Al Qaida leader Osama Bin Laden was killed Sunday in a firefight with US forces in Pakistan and his body was recovered, President Barack Obama said on Sunday
Islamabad/Washington: Al Qaida leader Osama Bin Laden was killed Sunday in a firefight with US forces in Pakistan and his body was recovered, President Barack Obama said on Sunday.
“Justice has been done,” Obama said in a dramatic, late-night White House speech announcing the death of the elusive mastermind of the 9/11, 2001, attacks on New York and Washington that killed nearly 3,000 people.
It is was major accomplishment for Obama and his national security team and could give him a political boost as he seeks re-election in 2012.
And it was at least a huge symbolic blow to Al Qaida, the militant organization that has staged bloody attacks in many western and Arab countries cities and has been the subject of a worldwide campaign against it.
Obama said US forces led a targeted operation that killed Bin Laden in Abbotabad north of Islamabad. No Americans were killed in the operation and they took care to avoid civilian casualties, he said.
In Washington, thousands of people gathered quickly outside the White House, waving American flags, cheering and chanting “USA, USA, USA.” Car drivers blew their horns in celebration and people streamed to Lafayette Park across from the presidential mansion. Police vehicles with their lights flashing stood vigil.
“I’m down here to witness the history. My boyfriend is commissioning as a Marine next week. So I’m really proud of the troops,” Laura Vogler, a junior at American University in Washington, said outside the White House.
Many Americans had given up hope of ever finding bin Laden after he vanished in the mountains of eastern Afghanistan in late 2001 as U.S. and allied forces invaded the country in response to the Sept. 11 attacks. Intelligence that originated last August provided the clues that eventually led to bin Laden’s trail, the president said. A U.S. official said Obama gave the final order to pursue the operation last Friday morning.
“The United States has conducted an operation that killed Osama bin Laden, the leader of Al Qaida and a terrorist who is responsible for the murder of thousands of men, women and children,” Obama said. A crowd gathered in Lafayette Park outside the White House erupted in jubilation at the news. Hundreds of people waved flags, hugged and cheered.
According to intelligence officials, bin Laden was killed in a helicopter raid on a mansion in an area north of the Pakistani capital.
Four helicopters launched the attack in the Bilal area of Abbottabad, about 100 kilometers north of Islamabad, said a Pakistani intelligence official. One of the helicopters crashed after it apparently was hit by fire from the ground, the official said. He gave no word on casualties.
He said the helicopters took off from a Pakistani air base in the north of the country. Women and children were taken into custody during the raid, he said. He spoke on condition of anonymity because of the sensitivity of the information.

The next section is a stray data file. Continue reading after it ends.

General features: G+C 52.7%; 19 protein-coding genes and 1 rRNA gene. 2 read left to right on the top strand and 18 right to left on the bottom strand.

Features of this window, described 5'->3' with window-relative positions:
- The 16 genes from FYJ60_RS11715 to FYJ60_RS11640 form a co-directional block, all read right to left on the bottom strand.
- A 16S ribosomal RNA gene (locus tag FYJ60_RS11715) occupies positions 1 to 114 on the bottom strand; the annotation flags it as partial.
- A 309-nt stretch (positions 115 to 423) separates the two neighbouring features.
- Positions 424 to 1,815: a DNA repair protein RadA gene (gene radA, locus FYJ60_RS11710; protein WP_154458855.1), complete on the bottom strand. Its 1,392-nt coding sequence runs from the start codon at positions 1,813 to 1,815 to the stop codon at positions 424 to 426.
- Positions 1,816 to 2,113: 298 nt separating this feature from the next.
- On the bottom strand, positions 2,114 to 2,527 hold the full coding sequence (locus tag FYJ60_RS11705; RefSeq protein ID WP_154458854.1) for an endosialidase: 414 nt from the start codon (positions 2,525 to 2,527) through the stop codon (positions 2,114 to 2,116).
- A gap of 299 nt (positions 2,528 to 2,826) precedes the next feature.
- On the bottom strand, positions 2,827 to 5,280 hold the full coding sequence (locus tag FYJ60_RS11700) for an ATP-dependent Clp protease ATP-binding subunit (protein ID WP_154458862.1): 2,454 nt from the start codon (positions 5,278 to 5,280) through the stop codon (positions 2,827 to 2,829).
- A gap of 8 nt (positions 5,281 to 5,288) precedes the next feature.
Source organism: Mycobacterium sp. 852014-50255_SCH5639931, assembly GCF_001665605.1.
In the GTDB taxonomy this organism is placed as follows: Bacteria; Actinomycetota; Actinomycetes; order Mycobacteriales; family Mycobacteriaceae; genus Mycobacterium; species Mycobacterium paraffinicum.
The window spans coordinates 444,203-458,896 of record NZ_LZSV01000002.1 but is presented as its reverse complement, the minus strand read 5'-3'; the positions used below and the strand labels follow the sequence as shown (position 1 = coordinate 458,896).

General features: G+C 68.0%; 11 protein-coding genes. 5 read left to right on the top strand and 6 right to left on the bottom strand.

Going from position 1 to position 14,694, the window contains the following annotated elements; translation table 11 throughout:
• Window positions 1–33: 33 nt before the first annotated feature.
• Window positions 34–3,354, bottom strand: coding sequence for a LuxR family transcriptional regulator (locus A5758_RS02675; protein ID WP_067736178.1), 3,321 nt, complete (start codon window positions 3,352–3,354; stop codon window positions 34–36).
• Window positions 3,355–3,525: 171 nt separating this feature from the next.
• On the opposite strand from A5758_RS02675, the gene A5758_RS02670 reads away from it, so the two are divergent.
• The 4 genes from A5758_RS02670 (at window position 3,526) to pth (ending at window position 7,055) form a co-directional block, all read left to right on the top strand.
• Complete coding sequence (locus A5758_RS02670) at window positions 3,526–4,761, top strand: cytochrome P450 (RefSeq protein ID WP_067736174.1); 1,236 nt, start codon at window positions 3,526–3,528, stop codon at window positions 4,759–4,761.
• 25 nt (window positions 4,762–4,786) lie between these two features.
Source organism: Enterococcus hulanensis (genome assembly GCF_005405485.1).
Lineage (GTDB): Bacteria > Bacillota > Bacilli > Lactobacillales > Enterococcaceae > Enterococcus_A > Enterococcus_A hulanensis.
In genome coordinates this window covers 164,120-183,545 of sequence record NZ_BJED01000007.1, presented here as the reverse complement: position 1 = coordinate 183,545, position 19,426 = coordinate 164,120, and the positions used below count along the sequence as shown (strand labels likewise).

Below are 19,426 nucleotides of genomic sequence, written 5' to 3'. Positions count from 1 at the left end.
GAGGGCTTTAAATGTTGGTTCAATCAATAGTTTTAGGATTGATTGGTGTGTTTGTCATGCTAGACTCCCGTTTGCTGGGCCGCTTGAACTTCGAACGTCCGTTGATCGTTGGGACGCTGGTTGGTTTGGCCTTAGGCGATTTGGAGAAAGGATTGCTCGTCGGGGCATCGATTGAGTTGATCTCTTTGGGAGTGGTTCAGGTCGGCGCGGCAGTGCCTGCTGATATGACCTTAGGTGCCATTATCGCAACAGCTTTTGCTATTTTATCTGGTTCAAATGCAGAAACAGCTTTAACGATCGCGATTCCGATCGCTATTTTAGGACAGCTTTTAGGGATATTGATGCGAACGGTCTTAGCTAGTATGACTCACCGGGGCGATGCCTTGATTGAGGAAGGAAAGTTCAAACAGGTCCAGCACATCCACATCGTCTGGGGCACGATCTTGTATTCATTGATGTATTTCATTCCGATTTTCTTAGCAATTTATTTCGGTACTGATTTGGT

A US official, also speaking on condition of anonymity, confirmed that the raid was on a mansion close to Islamabad.
The operation also left three other men and a woman dead, including a son of the Al Qaida chief, officials said.
“In addition to Osama bin Laden, three adult males were killed in the raid,” a US official, who spoke on condition of anonymity, told reporters.
Two of the men worked as couriers for Bin Laden and the third was believed to be an adult son of Bin Laden, the official said. “One woman was killed when she was used as a shield by a male combatant. Two other women were injured” in the raid that lasted less than 40 minutes, the official added.
Former President George W. Bush, who famously vowed to bring bin Laden to justice “dead or alive” but never did, called the operation a “momentous achievement” after Obama called him with the news.
Statements of appreciation poured in from both sides of Washington’s often divided political divide. Republican Senator John McCain declared, “I am overjoyed that we finally got the world’s top terrorist.” Said former President Bill Clinton: “I congratulate the president, the national security team and the members of our armed forces on bringing Osama bin Laden to justice after more than a decade of murderous al Qaeda attacks.”
Having the body may help convince any doubters that bin Laden is really dead.
Bin Laden had been hunted since he eluded US soldiers and Afghan militia forces in a large-scale assault on the Tora Bora mountains of Afghanistan close to the Pakistan frontier in 2001.
The trail quickly went cold after he disappeared and many intelligence officials believed he had been hiding in Pakistan.
While in hiding, Bin Laden had taunted the West and advocated his militant Islamist views in videotapes spirited from his hideaway.
Besides 9/11, Washington has also linked bin Laden to a string of attacks — including the 1998 bombings of American embassies in Kenya and Tanzania and the 2000 bombing of the warship USS Cole in Yemen.